So here comes the gemmology lesson!
As a gemmologist I love seeing inclusions, they are natures fingerprints and can help us determine where a gemstone comes from, as some are unique to their geographical origin.
For example, Columbian emeralds have what’s called ‘three phase’ inclusions, that’s a liquid filled cavity, containing a crystal and a gas bubble. Indian emeralds contain ‘two phase’ inclusions – these are comma-shaped liquid containing a gas bubble. Emeralds from Zimbabwe contain tremolite needles. For all buyers, however, only with an accompanying and independent certificate can an emerald with a geographical origin be confirmed.
Like other coloured stones, emeralds are valued on three factors:
- Hue – the colour
- Saturation – the intensity of colour
- Tone – light, medium to dark
The most desirable emerald colours are bluish-green to pure green. As with other coloured stones, it requires a well-trained eye to recognise the subtle variations that make significant differences in emerald value. This is especially true in the higher qualities. If the hue is too yellowish or too bluish, the stone is not emerald, but a different variety of beryl, and its value drops accordingly.
Emerald crystals often have colour zoning and irregular colour distribution. This presents a challenge when cutting the stones.
Saturation and Tone
The more intense the colour the more valuable – the colour should be vivid and saturated, but not too dark. The most-prized emeralds are highly transparent, their colour evenly distributed, with no eye-visible colour zoning.
Emeralds typically contain inclusions that are visible to the naked eye, therefore they are an inherent feature of these gemstones and accepted, even romanticised. Emerald inclusions are often described as looking mossy or garden-like, so they are delightfully referred to as the ‘jardin’, (French for garden). ‘Eye-clean’ emeralds are especially valuable because they’re so rare.
As emeralds are rarely flawless, stones are often oiled to fill and disguise the cracks, hide flaws, and enhance colour. This provides greater beauty and long-term stability of the gemstone and is acceptable if it fully disclosed. The Gemmological Institute of America (GIA) applies a classification system to evaluate the level of treatment, but not to offer an overall clarity grade for the stone. The report describes the level of clarity enhancement as minor (slight oiling), moderate, or significant (fracture filling).
It is for this reason that ultrasonic cleaners must be avoided.
Emeralds are notoriously difficult to cut – the cutter must consider the crystal, rough depth of colour, durability and inclusions when making cutting decisions:
- As the colour is so crucial to the emerald’s values, so the cut must maximise the impact of the hue, tone, and saturation. An expert cutter can affect colour by adjusting an emerald’s proportions and number of facets. For example, a pale stone can appear darker with a deep cut, a small table and fewer facets. A dark stone can be lightened with a shallow cut, a large table and additional facets.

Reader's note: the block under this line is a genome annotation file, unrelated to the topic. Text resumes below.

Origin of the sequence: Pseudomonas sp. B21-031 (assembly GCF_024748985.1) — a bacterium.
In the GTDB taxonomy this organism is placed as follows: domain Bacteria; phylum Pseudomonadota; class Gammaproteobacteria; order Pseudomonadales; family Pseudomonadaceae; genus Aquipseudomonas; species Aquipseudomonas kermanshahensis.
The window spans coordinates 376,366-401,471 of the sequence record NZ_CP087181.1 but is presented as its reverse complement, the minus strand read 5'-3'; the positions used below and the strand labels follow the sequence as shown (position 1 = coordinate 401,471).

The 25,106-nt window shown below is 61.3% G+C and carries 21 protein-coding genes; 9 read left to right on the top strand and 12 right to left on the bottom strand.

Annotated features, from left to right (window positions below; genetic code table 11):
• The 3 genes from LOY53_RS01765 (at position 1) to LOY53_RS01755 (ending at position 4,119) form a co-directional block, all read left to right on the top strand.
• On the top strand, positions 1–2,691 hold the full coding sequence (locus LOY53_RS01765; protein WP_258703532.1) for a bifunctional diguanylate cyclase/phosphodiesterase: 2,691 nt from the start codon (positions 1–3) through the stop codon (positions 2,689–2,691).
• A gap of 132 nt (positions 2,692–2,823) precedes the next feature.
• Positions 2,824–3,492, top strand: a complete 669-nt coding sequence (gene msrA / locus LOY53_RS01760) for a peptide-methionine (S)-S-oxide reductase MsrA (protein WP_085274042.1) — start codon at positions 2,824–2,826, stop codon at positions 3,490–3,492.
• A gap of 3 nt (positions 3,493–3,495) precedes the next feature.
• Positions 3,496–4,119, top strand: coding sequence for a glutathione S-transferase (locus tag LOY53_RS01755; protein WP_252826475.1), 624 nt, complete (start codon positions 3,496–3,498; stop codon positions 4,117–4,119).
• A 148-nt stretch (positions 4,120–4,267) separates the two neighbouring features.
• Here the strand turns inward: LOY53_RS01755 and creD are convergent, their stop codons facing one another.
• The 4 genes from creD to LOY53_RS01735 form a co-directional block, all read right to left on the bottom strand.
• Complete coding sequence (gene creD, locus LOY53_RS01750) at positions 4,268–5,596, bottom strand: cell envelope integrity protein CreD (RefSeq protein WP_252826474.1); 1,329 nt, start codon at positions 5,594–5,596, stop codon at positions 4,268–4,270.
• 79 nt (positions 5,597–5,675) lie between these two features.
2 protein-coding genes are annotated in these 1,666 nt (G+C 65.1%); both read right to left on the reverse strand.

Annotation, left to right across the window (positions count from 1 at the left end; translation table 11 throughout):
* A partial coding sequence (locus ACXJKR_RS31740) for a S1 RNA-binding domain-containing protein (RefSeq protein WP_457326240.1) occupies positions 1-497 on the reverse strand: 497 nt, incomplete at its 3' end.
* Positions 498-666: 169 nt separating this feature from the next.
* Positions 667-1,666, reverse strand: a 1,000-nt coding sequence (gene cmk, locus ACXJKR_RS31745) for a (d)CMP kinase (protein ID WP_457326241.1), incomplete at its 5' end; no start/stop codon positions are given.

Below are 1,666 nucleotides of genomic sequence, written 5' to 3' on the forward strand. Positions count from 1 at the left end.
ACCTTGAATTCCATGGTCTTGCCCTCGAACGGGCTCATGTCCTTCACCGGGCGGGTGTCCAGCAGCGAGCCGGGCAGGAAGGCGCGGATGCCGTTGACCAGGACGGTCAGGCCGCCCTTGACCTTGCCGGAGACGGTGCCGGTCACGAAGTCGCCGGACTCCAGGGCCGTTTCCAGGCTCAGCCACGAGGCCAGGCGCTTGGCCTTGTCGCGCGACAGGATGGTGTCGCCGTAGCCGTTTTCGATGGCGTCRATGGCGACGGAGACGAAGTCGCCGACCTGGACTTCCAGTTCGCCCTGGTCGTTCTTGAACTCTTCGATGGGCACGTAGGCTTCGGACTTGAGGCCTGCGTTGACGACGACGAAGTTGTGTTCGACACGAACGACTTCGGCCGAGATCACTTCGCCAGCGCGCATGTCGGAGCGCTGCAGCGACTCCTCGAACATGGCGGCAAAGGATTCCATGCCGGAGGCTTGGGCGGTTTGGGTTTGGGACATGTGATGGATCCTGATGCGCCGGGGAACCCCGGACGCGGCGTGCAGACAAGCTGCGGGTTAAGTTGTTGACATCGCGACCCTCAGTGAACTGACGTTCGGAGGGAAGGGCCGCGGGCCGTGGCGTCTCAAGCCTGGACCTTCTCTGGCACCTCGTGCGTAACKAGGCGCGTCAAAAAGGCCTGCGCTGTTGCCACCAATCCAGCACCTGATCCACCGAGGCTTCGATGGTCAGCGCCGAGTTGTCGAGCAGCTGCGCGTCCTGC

- Emeralds are dichroic (meaning they have two different colours when seen from different directions) blueish-green to yellowish-green. As the blue-green is more prized, so the cutter must align this side with the top (or table facet) of the cut gemstone with the crystal length where this is best seen.
- Weight loss greatly reduces the potential value of the gem, so mistakes must be avoided and hence why weight conservation is so key.
- The clarity also causes challenges – the cutter must design the cut to minimise the effect of the fractures and inclusions.
- Partly due to those fractures, emeralds are more brittle than, for example, sapphires and rubies. They have a hardness of 7.5 on Mohs scale but they are also brittle due to stress and the violent conditions under which they are formed. This makes them vulnerable to damage during cutting, polishing and setting, or even during careless daily wear.
To overcome these challenges this gemstone even has its own signature cut. The ‘Emerald Cut’ maximises the yield from the crystal rough, the depth and step faceting show off the beautiful body colour of the gem and the cut corners help prevent breakage as the claws are positioned over the vulnerable corners when setting the stone. This cut can also be used on other gemstones; it gives that wonderful Art Deco geometric appearance.
Emeralds are often set in a yellow gold claw or bezel, an aesthetic consideration that enriches the yellow tones of the gemstone. Platinum is still a precious metal of choice for superlative setting; however, an expert and experienced jeweller is an absolute must. It is for that reason I source all my emeralds from my friends at Emdico Jewellery